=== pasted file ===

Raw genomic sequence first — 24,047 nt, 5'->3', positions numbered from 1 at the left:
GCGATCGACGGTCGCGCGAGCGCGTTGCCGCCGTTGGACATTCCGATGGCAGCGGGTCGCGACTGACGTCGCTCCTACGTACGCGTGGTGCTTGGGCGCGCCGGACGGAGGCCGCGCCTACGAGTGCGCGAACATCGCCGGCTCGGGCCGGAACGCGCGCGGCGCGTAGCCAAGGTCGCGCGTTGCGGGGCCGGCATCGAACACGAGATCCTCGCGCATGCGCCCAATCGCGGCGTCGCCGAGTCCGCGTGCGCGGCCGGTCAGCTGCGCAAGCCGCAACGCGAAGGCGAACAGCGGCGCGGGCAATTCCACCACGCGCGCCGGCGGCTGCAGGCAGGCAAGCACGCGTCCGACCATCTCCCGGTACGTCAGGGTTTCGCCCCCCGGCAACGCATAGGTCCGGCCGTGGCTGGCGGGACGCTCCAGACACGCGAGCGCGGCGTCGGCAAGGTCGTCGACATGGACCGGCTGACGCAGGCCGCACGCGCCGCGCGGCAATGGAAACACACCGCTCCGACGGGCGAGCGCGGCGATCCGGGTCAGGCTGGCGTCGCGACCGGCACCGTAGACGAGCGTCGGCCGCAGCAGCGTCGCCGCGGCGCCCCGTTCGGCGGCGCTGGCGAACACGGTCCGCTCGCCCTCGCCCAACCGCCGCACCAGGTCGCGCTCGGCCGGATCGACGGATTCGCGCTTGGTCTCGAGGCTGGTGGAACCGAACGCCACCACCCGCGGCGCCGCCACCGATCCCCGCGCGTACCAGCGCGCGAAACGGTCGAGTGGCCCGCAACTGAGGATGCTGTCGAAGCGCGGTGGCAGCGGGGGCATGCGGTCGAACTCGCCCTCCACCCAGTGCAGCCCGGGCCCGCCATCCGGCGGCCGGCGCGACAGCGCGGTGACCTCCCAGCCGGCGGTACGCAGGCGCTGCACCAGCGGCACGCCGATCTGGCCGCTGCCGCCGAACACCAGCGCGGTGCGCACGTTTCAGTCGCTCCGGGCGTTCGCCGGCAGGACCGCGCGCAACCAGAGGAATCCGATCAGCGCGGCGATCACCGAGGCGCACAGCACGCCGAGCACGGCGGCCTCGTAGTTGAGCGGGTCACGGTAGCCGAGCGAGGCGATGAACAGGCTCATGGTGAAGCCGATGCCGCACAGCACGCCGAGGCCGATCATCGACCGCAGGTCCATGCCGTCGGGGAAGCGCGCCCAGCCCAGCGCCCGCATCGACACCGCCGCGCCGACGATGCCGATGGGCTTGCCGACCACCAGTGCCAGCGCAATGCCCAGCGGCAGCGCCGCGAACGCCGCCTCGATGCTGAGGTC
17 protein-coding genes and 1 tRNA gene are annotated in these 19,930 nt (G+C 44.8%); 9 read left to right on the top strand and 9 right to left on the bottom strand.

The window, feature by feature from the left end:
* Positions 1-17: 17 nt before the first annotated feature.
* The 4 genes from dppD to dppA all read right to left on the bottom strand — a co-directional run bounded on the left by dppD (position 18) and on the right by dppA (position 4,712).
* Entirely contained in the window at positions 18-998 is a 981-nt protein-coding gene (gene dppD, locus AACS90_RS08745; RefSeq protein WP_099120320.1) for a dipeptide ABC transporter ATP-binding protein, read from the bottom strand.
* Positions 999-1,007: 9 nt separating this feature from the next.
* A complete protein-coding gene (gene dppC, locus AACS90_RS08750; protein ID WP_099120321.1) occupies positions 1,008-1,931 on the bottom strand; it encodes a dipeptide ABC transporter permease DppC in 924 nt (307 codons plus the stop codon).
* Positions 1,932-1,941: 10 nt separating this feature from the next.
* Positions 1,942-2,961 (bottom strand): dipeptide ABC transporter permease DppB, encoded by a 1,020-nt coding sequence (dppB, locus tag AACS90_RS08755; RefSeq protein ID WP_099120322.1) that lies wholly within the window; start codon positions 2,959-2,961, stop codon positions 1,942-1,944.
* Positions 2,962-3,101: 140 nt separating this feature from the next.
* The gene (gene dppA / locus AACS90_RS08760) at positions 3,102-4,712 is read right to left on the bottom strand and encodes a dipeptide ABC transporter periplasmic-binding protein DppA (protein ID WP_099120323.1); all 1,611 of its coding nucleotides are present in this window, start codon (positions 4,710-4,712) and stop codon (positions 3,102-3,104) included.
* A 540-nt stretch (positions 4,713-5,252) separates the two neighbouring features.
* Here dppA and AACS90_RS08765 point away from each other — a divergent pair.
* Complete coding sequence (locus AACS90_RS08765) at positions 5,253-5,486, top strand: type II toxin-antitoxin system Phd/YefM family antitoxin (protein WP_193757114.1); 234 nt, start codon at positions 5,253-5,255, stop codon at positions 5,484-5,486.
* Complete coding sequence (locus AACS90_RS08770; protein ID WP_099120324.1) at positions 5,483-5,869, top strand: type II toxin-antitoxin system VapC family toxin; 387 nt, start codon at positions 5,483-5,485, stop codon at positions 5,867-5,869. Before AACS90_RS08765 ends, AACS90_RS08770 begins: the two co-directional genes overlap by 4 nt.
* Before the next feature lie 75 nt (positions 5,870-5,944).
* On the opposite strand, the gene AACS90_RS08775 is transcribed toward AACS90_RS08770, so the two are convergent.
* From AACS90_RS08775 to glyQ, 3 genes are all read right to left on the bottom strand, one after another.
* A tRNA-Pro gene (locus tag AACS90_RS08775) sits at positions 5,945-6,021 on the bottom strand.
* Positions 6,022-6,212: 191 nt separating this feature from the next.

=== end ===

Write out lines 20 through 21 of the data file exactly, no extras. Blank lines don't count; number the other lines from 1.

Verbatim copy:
* From AACS90_RS08775 to glyQ, 3 genes are all read right to left on the bottom strand, one after another.
* A tRNA-Pro gene (locus tag AACS90_RS08775) sits at positions 5,945-6,021 on the bottom strand.